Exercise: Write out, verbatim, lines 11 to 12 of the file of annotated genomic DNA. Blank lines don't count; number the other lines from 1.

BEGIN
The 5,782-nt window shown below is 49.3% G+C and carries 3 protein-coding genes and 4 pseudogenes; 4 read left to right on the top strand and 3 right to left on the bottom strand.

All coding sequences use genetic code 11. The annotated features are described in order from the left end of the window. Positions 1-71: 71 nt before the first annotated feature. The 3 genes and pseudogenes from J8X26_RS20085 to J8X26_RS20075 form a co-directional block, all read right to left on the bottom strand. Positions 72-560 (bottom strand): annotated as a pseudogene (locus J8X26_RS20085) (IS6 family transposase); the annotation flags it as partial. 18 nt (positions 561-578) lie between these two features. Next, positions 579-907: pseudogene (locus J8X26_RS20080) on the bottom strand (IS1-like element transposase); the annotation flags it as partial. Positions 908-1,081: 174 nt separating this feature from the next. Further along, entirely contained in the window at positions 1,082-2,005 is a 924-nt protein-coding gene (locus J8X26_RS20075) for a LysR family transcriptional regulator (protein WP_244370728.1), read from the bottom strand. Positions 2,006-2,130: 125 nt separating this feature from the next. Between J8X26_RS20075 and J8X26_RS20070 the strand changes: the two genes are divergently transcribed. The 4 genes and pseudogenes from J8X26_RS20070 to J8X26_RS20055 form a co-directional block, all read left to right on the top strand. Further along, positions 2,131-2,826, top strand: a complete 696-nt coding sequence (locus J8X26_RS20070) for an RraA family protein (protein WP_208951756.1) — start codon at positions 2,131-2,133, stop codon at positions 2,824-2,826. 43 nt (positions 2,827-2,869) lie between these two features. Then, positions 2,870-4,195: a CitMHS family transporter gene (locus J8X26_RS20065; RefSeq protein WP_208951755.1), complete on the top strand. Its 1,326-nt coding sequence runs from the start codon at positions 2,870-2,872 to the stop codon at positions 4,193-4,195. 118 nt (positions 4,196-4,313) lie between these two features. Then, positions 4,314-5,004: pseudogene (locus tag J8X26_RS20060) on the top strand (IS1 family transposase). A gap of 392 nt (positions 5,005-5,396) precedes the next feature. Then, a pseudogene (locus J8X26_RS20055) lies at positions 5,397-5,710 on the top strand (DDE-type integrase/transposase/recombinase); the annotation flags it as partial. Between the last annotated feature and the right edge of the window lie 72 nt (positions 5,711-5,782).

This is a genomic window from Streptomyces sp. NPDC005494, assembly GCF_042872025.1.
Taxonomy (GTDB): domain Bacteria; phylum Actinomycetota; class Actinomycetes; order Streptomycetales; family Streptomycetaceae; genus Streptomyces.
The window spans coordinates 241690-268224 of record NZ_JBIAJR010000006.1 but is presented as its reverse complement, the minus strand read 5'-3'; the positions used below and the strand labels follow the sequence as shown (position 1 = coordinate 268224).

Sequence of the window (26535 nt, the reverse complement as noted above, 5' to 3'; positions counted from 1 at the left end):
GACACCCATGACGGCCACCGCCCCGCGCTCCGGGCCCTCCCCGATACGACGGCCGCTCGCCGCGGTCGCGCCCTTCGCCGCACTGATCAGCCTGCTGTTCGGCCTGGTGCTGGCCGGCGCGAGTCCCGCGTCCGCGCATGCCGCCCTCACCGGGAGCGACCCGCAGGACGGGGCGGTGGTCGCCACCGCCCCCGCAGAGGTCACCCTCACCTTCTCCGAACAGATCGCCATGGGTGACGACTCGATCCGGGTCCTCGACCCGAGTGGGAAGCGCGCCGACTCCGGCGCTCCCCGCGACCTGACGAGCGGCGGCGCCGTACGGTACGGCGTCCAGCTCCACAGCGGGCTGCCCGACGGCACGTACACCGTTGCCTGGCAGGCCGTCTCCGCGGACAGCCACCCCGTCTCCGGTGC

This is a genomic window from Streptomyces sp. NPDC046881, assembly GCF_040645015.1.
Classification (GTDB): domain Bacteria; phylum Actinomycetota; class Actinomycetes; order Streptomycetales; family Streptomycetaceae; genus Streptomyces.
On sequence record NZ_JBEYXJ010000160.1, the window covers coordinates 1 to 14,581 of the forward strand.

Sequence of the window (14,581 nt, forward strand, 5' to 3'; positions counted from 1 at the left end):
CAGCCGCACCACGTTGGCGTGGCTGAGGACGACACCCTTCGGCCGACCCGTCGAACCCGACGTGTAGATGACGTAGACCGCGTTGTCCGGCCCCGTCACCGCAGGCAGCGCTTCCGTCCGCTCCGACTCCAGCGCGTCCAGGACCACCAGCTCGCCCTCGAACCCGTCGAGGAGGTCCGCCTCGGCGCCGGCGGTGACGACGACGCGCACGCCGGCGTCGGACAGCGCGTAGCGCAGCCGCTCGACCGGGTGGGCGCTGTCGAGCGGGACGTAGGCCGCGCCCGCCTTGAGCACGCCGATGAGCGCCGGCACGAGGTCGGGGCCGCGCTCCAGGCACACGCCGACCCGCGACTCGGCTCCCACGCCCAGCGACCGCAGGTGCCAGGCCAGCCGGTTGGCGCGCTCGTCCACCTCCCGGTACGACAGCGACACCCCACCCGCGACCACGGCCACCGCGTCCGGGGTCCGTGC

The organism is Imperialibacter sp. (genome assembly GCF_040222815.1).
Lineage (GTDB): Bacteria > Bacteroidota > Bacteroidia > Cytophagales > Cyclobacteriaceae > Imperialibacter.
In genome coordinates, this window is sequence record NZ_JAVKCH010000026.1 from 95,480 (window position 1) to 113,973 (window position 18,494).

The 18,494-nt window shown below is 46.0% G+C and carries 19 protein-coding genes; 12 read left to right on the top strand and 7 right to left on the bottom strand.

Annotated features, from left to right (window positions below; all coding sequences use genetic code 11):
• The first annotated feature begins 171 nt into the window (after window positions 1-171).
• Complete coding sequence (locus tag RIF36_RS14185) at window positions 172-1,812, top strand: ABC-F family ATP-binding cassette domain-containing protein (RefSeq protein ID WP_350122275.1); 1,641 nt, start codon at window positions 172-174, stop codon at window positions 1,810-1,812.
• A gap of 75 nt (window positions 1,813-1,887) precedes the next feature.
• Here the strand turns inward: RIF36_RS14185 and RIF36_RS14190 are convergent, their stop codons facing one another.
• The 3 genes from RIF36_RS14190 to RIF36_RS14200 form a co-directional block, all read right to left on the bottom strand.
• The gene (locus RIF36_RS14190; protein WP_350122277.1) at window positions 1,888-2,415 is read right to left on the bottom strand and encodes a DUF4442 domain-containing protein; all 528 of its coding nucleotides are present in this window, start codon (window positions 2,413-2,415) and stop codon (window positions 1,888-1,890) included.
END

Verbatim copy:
Sequence of the window (14,581 nt, forward strand, 5' to 3'; positions counted from 1 at the left end):
CAGCCGCACCACGTTGGCGTGGCTGAGGACGACACCCTTCGGCCGACCCGTCGAACCCGACGTGTAGATGACGTAGACCGCGTTGTCCGGCCCCGTCACCGCAGGCAGCGCTTCCGTCCGCTCCGACTCCAGCGCGTCCAGGACCACCAGCTCGCCCTCGAACCCGTCGAGGAGGTCCGCCTCGGCGCCGGCGGTGACGACGACGCGCACGCCGGCGTCGGACAGCGCGTAGCGCAGCCGCTCGACCGGGTGGGCGCTGTCGAGCGGGACGTAGGCCGCGCCCGCCTTGAGCACGCCGATGAGCGCCGGCACGAGGTCGGGGCCGCGCTCCAGGCACACGCCGACCCGCGACTCGGCTCCCACGCCCAGCGACCGCAGGTGCCAGGCCAGCCGGTTGGCGCGCTCGTCCACCTCCCGGTACGACAGCGACACCCCACCCGCGACCACGGCCACCGCGTCCGGGGTCCGTGC